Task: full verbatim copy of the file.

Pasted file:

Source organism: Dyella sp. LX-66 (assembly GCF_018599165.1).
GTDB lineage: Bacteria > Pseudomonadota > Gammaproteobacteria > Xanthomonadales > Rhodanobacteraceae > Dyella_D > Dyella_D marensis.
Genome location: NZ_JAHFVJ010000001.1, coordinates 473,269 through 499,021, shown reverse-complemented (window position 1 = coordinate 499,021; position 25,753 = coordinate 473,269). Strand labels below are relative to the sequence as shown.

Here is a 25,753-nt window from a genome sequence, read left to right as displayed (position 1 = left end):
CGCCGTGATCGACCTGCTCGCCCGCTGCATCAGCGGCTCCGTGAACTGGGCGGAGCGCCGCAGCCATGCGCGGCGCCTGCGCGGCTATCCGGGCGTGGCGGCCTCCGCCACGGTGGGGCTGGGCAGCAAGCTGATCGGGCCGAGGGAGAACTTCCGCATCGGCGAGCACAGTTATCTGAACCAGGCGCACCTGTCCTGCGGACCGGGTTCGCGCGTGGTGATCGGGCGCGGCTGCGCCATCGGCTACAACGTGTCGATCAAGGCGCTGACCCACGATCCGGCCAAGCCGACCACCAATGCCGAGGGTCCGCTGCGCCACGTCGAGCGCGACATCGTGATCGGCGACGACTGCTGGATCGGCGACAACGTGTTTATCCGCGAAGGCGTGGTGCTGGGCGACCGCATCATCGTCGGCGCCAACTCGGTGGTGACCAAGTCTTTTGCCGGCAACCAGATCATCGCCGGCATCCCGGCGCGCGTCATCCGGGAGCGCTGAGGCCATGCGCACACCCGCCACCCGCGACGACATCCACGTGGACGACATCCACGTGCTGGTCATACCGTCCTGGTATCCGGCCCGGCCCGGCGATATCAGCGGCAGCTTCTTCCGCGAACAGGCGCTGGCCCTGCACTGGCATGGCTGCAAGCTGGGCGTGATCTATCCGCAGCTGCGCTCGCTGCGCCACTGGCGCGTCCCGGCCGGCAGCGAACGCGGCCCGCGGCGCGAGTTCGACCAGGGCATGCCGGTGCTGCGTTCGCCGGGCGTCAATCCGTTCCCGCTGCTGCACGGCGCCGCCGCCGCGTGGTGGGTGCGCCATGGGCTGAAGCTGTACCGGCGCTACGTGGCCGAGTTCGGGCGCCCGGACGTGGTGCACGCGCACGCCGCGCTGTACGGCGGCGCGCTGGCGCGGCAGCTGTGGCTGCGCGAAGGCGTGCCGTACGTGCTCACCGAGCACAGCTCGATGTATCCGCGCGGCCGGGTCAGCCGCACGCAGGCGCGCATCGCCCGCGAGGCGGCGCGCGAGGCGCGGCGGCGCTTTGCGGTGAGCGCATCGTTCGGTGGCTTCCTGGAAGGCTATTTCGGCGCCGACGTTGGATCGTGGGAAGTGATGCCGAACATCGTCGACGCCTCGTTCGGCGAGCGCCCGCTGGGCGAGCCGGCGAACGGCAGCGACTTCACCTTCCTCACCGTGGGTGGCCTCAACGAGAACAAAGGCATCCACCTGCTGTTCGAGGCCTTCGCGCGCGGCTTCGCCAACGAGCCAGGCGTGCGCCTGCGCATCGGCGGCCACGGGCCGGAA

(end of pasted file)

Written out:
Source organism: Dyella sp. LX-66 (assembly GCF_018599165.1).
GTDB lineage: Bacteria > Pseudomonadota > Gammaproteobacteria > Xanthomonadales > Rhodanobacteraceae > Dyella_D > Dyella_D marensis.
Genome location: NZ_JAHFVJ010000001.1, coordinates 473,269 through 499,021, shown reverse-complemented (window position 1 = coordinate 499,021; position 25,753 = coordinate 473,269). Strand labels below are relative to the sequence as shown.

Here is a 25,753-nt window from a genome sequence, read left to right as displayed (position 1 = left end):
CGCCGTGATCGACCTGCTCGCCCGCTGCATCAGCGGCTCCGTGAACTGGGCGGAGCGCCGCAGCCATGCGCGGCGCCTGCGCGGCTATCCGGGCGTGGCGGCCTCCGCCACGGTGGGGCTGGGCAGCAAGCTGATCGGGCCGAGGGAGAACTTCCGCATCGGCGAGCACAGTTATCTGAACCAGGCGCACCTGTCCTGCGGACCGGGTTCGCGCGTGGTGATCGGGCGCGGCTGCGCCATCGGCTACAACGTGTCGATCAAGGCGCTGACCCACGATCCGGCCAAGCCGACCACCAATGCCGAGGGTCCGCTGCGCCACGTCGAGCGCGACATCGTGATCGGCGACGACTGCTGGATCGGCGACAACGTGTTTATCCGCGAAGGCGTGGTGCTGGGCGACCGCATCATCGTCGGCGCCAACTCGGTGGTGACCAAGTCTTTTGCCGGCAACCAGATCATCGCCGGCATCCCGGCGCGCGTCATCCGGGAGCGCTGAGGCCATGCGCACACCCGCCACCCGCGACGACATCCACGTGGACGACATCCACGTGCTGGTCATACCGTCCTGGTATCCGGCCCGGCCCGGCGATATCAGCGGCAGCTTCTTCCGCGAACAGGCGCTGGCCCTGCACTGGCATGGCTGCAAGCTGGGCGTGATCTATCCGCAGCTGCGCTCGCTGCGCCACTGGCGCGTCCCGGCCGGCAGCGAACGCGGCCCGCGGCGCGAGTTCGACCAGGGCATGCCGGTGCTGCGTTCGCCGGGCGTCAATCCGTTCCCGCTGCTGCACGGCGCCGCCGCCGCGTGGTGGGTGCGCCATGGGCTGAAGCTGTACCGGCGCTACGTGGCCGAGTTCGGGCGCCCGGACGTGGTGCACGCGCACGCCGCGCTGTACGGCGGCGCGCTGGCGCGGCAGCTGTGGCTGCGCGAAGGCGTGCCGTACGTGCTCACCGAGCACAGCTCGATGTATCCGCGCGGCCGGGTCAGCCGCACGCAGGCGCGCATCGCCCGCGAGGCGGCGCGCGAGGCGCGGCGGCGCTTTGCGGTGAGCGCATCGTTCGGTGGCTTCCTGGAAGGCTATTTCGGCGCCGACGTTGGATCGTGGGAAGTGATGCCGAACATCGTCGACGCCTCGTTCGGCGAGCGCCCGCTGGGCGAGCCGGCGAACGGCAGCGACTTCACCTTCCTCACCGTGGGTGGCCTCAACGAGAACAAAGGCATCCACCTGCTGTTCGAGGCCTTCGCGCGCGGCTTCGCCAACGAGCCAGGCGTGCGCCTGCGCATCGGCGGCCACGGGCCGGAA